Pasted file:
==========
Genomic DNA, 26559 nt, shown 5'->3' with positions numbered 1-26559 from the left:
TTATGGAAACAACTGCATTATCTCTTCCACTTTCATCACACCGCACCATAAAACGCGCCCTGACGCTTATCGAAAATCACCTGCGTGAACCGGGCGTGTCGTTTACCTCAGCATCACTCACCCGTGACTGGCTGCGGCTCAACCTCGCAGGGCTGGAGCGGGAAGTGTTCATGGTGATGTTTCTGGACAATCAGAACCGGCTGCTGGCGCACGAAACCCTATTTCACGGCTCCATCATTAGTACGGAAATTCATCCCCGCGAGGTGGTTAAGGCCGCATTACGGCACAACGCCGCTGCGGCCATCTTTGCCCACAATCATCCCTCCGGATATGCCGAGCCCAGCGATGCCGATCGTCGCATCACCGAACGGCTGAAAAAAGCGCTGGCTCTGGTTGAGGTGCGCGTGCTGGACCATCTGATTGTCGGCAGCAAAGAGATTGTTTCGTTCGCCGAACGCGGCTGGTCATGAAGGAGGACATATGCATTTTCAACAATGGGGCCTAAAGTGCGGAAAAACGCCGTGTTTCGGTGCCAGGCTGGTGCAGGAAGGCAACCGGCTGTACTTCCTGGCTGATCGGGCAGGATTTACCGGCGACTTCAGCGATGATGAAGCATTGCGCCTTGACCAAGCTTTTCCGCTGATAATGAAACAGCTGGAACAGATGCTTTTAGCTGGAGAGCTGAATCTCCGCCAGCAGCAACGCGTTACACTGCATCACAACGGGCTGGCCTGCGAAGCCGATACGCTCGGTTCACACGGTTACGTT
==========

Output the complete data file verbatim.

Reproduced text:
Genomic DNA, 26559 nt, shown 5'->3' with positions numbered 1-26559 from the left:
TTATGGAAACAACTGCATTATCTCTTCCACTTTCATCACACCGCACCATAAAACGCGCCCTGACGCTTATCGAAAATCACCTGCGTGAACCGGGCGTGTCGTTTACCTCAGCATCACTCACCCGTGACTGGCTGCGGCTCAACCTCGCAGGGCTGGAGCGGGAAGTGTTCATGGTGATGTTTCTGGACAATCAGAACCGGCTGCTGGCGCACGAAACCCTATTTCACGGCTCCATCATTAGTACGGAAATTCATCCCCGCGAGGTGGTTAAGGCCGCATTACGGCACAACGCCGCTGCGGCCATCTTTGCCCACAATCATCCCTCCGGATATGCCGAGCCCAGCGATGCCGATCGTCGCATCACCGAACGGCTGAAAAAAGCGCTGGCTCTGGTTGAGGTGCGCGTGCTGGACCATCTGATTGTCGGCAGCAAAGAGATTGTTTCGTTCGCCGAACGCGGCTGGTCATGAAGGAGGACATATGCATTTTCAACAATGGGGCCTAAAGTGCGGAAAAACGCCGTGTTTCGGTGCCAGGCTGGTGCAGGAAGGCAACCGGCTGTACTTCCTGGCTGATCGGGCAGGATTTACCGGCGACTTCAGCGATGATGAAGCATTGCGCCTTGACCAAGCTTTTCCGCTGATAATGAAACAGCTGGAACAGATGCTTTTAGCTGGAGAGCTGAATCTCCGCCAGCAGCAACGCGTTACACTGCATCACAACGGGCTGGCCTGCGAAGCCGATACGCTCGGTTCACACGGTTACGTT